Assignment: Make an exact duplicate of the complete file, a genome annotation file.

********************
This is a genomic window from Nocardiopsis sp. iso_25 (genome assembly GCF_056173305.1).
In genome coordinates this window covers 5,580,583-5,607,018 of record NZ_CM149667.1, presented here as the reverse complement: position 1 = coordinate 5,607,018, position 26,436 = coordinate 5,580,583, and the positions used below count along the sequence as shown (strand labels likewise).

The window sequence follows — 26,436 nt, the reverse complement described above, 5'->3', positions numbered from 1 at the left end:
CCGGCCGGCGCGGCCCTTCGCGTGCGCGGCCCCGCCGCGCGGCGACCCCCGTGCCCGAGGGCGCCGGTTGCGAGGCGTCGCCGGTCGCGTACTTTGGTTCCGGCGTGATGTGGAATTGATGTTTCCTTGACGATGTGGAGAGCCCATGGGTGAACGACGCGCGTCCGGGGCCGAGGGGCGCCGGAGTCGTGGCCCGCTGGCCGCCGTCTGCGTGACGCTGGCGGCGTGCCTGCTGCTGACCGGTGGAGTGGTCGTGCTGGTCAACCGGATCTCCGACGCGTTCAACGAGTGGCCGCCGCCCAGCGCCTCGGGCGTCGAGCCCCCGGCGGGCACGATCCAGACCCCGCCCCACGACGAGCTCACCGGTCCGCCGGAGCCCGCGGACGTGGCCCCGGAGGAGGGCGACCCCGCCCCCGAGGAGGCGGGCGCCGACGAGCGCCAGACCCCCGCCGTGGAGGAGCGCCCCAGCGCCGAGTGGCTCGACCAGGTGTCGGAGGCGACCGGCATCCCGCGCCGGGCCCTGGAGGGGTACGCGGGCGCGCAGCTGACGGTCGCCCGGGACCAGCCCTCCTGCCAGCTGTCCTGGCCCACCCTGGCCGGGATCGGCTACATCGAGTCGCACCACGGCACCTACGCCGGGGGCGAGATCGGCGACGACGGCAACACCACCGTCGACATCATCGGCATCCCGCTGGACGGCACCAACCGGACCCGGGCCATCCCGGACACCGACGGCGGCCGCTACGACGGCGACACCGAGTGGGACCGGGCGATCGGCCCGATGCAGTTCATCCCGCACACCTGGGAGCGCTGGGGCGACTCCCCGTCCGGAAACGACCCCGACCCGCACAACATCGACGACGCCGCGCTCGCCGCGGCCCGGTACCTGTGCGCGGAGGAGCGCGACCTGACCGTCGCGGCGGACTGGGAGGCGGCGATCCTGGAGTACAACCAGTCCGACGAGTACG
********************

This is a genomic window from Nocardiopsis sp. iso_25 (genome assembly GCF_056173305.1).
In genome coordinates this window covers 5,580,583-5,607,018 of record NZ_CM149667.1, presented here as the reverse complement: position 1 = coordinate 5,607,018, position 26,436 = coordinate 5,580,583, and the positions used below count along the sequence as shown (strand labels likewise).

The window sequence follows — 26,436 nt, the reverse complement described above, 5'->3', positions numbered from 1 at the left end:
CCGGCCGGCGCGGCCCTTCGCGTGCGCGGCCCCGCCGCGCGGCGACCCCCGTGCCCGAGGGCGCCGGTTGCGAGGCGTCGCCGGTCGCGTACTTTGGTTCCGGCGTGATGTGGAATTGATGTTTCCTTGACGATGTGGAGAGCCCATGGGTGAACGACGCGCGTCCGGGGCCGAGGGGCGCCGGAGTCGTGGCCCGCTGGCCGCCGTCTGCGTGACGCTGGCGGCGTGCCTGCTGCTGACCGGTGGAGTGGTCGTGCTGGTCAACCGGATCTCCGACGCGTTCAACGAGTGGCCGCCGCCCAGCGCCTCGGGCGTCGAGCCCCCGGCGGGCACGATCCAGACCCCGCCCCACGACGAGCTCACCGGTCCGCCGGAGCCCGCGGACGTGGCCCCGGAGGAGGGCGACCCCGCCCCCGAGGAGGCGGGCGCCGACGAGCGCCAGACCCCCGCCGTGGAGGAGCGCCCCAGCGCCGAGTGGCTCGACCAGGTGTCGGAGGCGACCGGCATCCCGCGCCGGGCCCTGGAGGGGTACGCGGGCGCGCAGCTGACGGTCGCCCGGGACCAGCCCTCCTGCCAGCTGTCCTGGCCCACCCTGGCCGGGATCGGCTACATCGAGTCGCACCACGGCACCTACGCCGGGGGCGAGATCGGCGACGACGGCAACACCACCGTCGACATCATCGGCATCCCGCTGGACGGCACCAACCGGACCCGGGCCATCCCGGACACCGACGGCGGCCGCTACGACGGCGACACCGAGTGGGACCGGGCGATCGGCCCGATGCAGTTCATCCCGCACACCTGGGAGCGCTGGGGCGACTCCCCGTCCGGAAACGACCCCGACCCGCACAACATCGACGACGCCGCGCTCGCCGCGGCCCGGTACCTGTGCGCGGAGGAGCGCGACCTGACCGTCGCGGCGGACTGGGAGGCGGCGATCCTGGAGTACAACCAGTCCGACGAGTACG